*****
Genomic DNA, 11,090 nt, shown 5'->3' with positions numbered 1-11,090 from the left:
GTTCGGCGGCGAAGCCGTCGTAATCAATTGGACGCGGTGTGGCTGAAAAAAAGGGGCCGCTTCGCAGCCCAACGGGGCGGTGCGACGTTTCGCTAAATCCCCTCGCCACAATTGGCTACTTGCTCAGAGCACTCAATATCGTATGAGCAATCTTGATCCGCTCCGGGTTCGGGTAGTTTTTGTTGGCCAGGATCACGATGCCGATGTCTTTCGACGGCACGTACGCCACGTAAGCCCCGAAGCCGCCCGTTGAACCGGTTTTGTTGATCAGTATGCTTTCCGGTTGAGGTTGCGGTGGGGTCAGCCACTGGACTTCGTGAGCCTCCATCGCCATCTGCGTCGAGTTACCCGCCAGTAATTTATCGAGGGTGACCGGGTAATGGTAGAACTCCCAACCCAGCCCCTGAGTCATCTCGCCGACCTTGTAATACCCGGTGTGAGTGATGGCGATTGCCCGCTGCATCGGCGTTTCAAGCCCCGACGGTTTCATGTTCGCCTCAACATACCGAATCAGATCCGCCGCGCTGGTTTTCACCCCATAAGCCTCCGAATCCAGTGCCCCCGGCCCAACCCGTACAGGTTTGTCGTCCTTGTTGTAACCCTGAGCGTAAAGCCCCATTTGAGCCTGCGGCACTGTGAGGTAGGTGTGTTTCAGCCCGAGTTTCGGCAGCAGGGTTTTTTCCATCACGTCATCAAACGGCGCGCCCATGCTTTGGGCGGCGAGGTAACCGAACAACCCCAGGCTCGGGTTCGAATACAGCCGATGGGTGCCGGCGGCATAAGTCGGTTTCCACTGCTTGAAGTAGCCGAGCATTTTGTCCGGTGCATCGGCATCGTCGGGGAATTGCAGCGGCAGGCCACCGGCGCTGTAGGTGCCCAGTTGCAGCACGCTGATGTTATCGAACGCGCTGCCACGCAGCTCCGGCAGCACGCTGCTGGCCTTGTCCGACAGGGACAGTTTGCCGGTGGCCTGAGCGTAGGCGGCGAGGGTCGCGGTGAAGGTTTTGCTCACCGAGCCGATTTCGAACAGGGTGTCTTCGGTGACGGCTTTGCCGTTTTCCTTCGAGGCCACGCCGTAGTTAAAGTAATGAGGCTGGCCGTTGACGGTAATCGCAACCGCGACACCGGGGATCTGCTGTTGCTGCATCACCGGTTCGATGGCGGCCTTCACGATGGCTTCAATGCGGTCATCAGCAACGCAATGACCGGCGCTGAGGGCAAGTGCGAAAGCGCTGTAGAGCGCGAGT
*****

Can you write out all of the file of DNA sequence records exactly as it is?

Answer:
Genomic DNA, 11,090 nt, shown 5'->3' with positions numbered 1-11,090 from the left:
GTTCGGCGGCGAAGCCGTCGTAATCAATTGGACGCGGTGTGGCTGAAAAAAAGGGGCCGCTTCGCAGCCCAACGGGGCGGTGCGACGTTTCGCTAAATCCCCTCGCCACAATTGGCTACTTGCTCAGAGCACTCAATATCGTATGAGCAATCTTGATCCGCTCCGGGTTCGGGTAGTTTTTGTTGGCCAGGATCACGATGCCGATGTCTTTCGACGGCACGTACGCCACGTAAGCCCCGAAGCCGCCCGTTGAACCGGTTTTGTTGATCAGTATGCTTTCCGGTTGAGGTTGCGGTGGGGTCAGCCACTGGACTTCGTGAGCCTCCATCGCCATCTGCGTCGAGTTACCCGCCAGTAATTTATCGAGGGTGACCGGGTAATGGTAGAACTCCCAACCCAGCCCCTGAGTCATCTCGCCGACCTTGTAATACCCGGTGTGAGTGATGGCGATTGCCCGCTGCATCGGCGTTTCAAGCCCCGACGGTTTCATGTTCGCCTCAACATACCGAATCAGATCCGCCGCGCTGGTTTTCACCCCATAAGCCTCCGAATCCAGTGCCCCCGGCCCAACCCGTACAGGTTTGTCGTCCTTGTTGTAACCCTGAGCGTAAAGCCCCATTTGAGCCTGCGGCACTGTGAGGTAGGTGTGTTTCAGCCCGAGTTTCGGCAGCAGGGTTTTTTCCATCACGTCATCAAACGGCGCGCCCATGCTTTGGGCGGCGAGGTAACCGAACAACCCCAGGCTCGGGTTCGAATACAGCCGATGGGTGCCGGCGGCATAAGTCGGTTTCCACTGCTTGAAGTAGCCGAGCATTTTGTCCGGTGCATCGGCATCGTCGGGGAATTGCAGCGGCAGGCCACCGGCGCTGTAGGTGCCCAGTTGCAGCACGCTGATGTTATCGAACGCGCTGCCACGCAGCTCCGGCAGCACGCTGCTGGCCTTGTCCGACAGGGACAGTTTGCCGGTGGCCTGAGCGTAGGCGGCGAGGGTCGCGGTGAAGGTTTTGCTCACCGAGCCGATTTCGAACAGGGTGTCTTCGGTGACGGCTTTGCCGTTTTCCTTCGAGGCCACGCCGTAGTTAAAGTAATGAGGCTGGCCGTTGACGGTAATCGCAACCGCGACACCGGGGATCTGCTGTTGCTGCATCACCGGTTCGATGGCGGCCTTCACGATGGCTTCAATGCGGTCATCAGCAACGCAATGACCGGCGCTGAGGGCAAGTGCGAAAGCGCTGTAGAGCGCGAGT